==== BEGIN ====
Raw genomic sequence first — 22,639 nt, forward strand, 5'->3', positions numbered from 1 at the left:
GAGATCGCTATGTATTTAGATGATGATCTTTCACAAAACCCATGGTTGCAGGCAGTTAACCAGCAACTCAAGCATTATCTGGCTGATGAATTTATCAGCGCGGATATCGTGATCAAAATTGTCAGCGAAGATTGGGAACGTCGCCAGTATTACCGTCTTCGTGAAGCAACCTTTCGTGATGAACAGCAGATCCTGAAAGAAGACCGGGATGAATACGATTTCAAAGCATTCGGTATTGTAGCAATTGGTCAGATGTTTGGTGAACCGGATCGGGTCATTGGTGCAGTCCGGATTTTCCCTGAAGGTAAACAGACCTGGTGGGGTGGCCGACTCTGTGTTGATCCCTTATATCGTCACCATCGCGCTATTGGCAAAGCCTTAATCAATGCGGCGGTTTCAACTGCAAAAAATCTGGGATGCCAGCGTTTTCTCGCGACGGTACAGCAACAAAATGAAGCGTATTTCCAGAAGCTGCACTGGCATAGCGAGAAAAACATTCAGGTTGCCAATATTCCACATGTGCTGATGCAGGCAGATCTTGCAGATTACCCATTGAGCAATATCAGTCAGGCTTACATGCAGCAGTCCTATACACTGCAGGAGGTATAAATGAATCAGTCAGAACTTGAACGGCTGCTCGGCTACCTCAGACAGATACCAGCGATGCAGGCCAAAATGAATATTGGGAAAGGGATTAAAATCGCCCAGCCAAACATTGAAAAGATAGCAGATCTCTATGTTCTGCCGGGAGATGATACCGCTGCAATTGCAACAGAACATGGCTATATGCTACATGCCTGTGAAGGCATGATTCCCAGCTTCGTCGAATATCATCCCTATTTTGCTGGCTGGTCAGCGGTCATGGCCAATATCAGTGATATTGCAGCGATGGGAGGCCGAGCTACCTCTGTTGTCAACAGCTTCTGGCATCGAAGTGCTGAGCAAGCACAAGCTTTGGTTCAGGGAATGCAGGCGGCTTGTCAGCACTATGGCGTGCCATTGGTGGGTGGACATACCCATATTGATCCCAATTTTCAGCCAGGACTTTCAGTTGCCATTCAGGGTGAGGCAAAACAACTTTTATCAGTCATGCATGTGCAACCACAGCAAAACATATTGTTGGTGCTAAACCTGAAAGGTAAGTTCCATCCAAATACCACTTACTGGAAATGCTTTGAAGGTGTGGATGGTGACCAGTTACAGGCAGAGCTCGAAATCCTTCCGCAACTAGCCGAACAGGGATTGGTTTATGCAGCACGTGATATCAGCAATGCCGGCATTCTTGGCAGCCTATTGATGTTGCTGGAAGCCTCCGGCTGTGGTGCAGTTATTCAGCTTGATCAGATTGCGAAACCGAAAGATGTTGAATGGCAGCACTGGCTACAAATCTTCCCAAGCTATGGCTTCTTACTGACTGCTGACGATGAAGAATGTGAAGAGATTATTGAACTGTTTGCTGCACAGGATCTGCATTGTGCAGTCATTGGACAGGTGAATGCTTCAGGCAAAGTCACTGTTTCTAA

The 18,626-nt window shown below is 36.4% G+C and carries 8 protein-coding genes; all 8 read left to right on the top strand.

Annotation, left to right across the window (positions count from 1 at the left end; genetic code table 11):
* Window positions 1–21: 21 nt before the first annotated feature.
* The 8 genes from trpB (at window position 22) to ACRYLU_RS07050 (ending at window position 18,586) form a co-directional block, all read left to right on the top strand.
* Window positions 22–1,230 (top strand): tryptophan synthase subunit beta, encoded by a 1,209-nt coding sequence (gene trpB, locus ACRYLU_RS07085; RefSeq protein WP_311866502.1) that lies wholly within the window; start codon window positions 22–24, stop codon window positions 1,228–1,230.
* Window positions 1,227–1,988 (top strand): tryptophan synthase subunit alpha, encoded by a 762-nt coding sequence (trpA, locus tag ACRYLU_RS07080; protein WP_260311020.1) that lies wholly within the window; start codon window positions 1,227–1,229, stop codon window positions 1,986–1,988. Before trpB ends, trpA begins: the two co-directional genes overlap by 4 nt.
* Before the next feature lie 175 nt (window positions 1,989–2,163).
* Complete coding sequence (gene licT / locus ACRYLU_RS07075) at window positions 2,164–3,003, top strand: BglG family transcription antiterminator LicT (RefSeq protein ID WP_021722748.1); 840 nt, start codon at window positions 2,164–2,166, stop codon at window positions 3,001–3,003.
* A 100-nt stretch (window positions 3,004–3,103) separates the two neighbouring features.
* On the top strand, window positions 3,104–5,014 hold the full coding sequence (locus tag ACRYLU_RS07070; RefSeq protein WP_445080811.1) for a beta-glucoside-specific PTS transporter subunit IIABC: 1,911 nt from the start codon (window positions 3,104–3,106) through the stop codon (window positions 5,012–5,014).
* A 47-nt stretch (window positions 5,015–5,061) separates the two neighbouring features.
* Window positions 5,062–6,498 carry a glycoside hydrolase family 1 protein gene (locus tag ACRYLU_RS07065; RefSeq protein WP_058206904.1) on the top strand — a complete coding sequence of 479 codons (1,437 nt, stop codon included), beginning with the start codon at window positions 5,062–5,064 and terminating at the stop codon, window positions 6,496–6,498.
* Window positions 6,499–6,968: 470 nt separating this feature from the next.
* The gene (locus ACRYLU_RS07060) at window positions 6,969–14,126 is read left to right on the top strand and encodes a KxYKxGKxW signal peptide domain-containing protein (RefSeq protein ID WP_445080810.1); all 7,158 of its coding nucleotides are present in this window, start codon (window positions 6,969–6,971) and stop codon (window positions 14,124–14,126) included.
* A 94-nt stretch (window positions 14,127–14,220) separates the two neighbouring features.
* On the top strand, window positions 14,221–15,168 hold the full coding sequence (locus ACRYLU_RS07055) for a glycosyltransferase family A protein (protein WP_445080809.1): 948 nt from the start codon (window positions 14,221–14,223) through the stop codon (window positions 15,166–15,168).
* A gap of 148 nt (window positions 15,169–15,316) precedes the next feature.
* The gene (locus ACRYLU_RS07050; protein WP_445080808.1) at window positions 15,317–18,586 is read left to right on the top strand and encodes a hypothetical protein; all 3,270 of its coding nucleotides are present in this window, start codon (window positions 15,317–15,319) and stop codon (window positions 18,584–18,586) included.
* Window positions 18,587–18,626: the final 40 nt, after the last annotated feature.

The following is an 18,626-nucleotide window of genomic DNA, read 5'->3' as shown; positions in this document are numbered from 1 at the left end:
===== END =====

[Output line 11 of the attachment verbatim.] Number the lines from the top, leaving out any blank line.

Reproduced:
* A 100-nt stretch (window positions 3,004–3,103) separates the two neighbouring features.